snoopy369

Aspiring Trainer
Advanced Member
Member
Just a side point (as a judge myself I won't comment on the specific decision): looking at discard piles is *not* considered a game action, and is considered to be included in the time you have allocated to make each game decision. You're welcome to look at discard piles at any time, but doing so does not grant you additional time; you're considered to have the responsibility to know what's in the discard pile generally.
 

Kenatta_tcg

Aspiring Trainer
Member
I would call Tord's senario a minute of pretty normal actions toward advancing the game in some way while I'd call Ito's a minute of basically indecision. Flipping through both players discards during between turn actions seemed pretty useless to me and more like he was stalling for time to think.

I rewatched the video just to see if that is true, and Tord appears to do nothing other than shake his head for just under a minute trying to decide what to do. I'm not sure what you are seeing but the time stamps I showed above don't really reflect that. He has a clean 38 seconds without any action.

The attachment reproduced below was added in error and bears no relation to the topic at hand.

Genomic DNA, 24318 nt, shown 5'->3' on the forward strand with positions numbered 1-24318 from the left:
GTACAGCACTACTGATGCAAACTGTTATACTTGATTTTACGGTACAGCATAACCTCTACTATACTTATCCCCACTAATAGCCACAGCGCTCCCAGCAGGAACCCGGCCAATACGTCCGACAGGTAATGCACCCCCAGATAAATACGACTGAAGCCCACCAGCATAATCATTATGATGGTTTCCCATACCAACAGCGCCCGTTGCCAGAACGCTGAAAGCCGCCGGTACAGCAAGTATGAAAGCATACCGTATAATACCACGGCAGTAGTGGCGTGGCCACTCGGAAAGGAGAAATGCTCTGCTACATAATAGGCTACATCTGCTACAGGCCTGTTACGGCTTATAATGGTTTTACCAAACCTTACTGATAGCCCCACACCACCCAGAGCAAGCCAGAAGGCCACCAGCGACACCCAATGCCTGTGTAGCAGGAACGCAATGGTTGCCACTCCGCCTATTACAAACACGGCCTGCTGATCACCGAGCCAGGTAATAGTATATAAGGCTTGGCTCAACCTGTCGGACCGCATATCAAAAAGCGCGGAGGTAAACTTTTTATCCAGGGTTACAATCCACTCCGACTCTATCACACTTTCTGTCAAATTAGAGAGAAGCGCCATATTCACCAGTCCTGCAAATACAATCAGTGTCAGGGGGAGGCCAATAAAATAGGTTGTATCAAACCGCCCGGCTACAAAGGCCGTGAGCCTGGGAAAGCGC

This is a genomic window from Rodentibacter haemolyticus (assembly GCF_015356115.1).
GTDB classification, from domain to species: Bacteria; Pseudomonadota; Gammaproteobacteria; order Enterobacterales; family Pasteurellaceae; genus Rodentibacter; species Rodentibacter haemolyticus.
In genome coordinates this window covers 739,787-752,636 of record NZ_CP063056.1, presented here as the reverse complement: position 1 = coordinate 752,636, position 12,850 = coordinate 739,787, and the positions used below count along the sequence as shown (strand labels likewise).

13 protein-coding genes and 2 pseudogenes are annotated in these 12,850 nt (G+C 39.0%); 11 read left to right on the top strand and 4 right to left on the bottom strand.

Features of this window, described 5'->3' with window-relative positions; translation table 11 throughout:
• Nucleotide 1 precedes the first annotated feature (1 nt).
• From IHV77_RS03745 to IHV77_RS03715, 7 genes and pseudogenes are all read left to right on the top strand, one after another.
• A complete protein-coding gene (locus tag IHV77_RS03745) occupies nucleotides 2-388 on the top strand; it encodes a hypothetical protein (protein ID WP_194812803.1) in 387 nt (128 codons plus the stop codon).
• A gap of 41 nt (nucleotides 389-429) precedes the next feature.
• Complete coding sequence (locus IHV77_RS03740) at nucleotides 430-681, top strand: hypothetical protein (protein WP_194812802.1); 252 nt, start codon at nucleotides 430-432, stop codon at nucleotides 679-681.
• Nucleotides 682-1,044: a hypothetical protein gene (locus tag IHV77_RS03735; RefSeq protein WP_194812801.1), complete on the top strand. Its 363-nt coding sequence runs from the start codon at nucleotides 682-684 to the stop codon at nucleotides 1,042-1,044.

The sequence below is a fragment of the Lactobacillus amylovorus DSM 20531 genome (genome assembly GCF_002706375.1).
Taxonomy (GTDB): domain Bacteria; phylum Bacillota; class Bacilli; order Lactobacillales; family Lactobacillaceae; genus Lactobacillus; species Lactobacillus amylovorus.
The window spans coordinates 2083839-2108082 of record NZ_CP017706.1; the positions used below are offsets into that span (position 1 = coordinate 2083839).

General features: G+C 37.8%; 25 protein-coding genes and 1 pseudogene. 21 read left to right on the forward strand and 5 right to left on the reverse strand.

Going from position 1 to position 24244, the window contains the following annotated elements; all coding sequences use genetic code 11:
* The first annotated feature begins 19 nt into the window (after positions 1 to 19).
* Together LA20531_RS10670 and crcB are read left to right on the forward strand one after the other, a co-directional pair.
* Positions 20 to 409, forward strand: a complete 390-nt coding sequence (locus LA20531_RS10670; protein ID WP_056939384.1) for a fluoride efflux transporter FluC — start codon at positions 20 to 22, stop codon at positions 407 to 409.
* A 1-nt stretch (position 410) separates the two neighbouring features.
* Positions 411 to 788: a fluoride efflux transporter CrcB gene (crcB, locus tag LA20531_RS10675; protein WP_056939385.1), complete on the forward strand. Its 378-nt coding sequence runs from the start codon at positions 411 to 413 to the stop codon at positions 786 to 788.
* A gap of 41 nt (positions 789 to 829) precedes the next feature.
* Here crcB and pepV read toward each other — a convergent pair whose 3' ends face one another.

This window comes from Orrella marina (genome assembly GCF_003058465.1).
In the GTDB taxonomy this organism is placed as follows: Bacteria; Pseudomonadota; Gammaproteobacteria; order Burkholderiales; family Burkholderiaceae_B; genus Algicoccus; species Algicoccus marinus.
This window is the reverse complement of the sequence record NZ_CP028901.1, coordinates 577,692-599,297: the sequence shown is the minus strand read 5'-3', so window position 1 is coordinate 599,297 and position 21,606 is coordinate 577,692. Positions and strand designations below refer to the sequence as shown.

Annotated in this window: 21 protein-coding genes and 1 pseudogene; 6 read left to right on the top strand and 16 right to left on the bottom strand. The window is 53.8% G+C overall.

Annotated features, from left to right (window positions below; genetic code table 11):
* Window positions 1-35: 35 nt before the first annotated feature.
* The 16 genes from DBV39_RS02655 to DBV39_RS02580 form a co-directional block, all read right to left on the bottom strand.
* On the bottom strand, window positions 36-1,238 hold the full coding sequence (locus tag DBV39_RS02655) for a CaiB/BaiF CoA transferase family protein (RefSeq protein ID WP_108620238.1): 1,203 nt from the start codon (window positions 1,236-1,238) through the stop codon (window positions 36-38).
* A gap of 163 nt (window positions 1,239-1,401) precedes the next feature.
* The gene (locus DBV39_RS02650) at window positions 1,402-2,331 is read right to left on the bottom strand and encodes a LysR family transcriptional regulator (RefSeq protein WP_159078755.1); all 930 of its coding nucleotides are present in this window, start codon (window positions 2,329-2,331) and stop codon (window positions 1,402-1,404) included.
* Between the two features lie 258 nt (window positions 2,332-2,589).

All I am saying is that I think either both players should have been warned/penalized or neither should have.
 

Kenatta_tcg

Aspiring Trainer
Member
Just a side point (as a judge myself I won't comment on the specific decision): looking at discard piles is *not* considered a game action, and is considered to be included in the time you have allocated to make each game decision. You're welcome to look at discard piles at any time, but doing so does not grant you additional time; you're considered to have the responsibility to know what's in the discard pile generally.

Totally agree. Just saying that in Tord's situation he didn't do anything so it appears worse than the situation with Shintaro. As I noted above, I also am not suggesting Shintaro wasn't deserving of a penalty, only that I though that same decision should have been the case in Tord's situation (or in this case a warning as he had no previous warning) to apply the rules fairly.
 

Number51x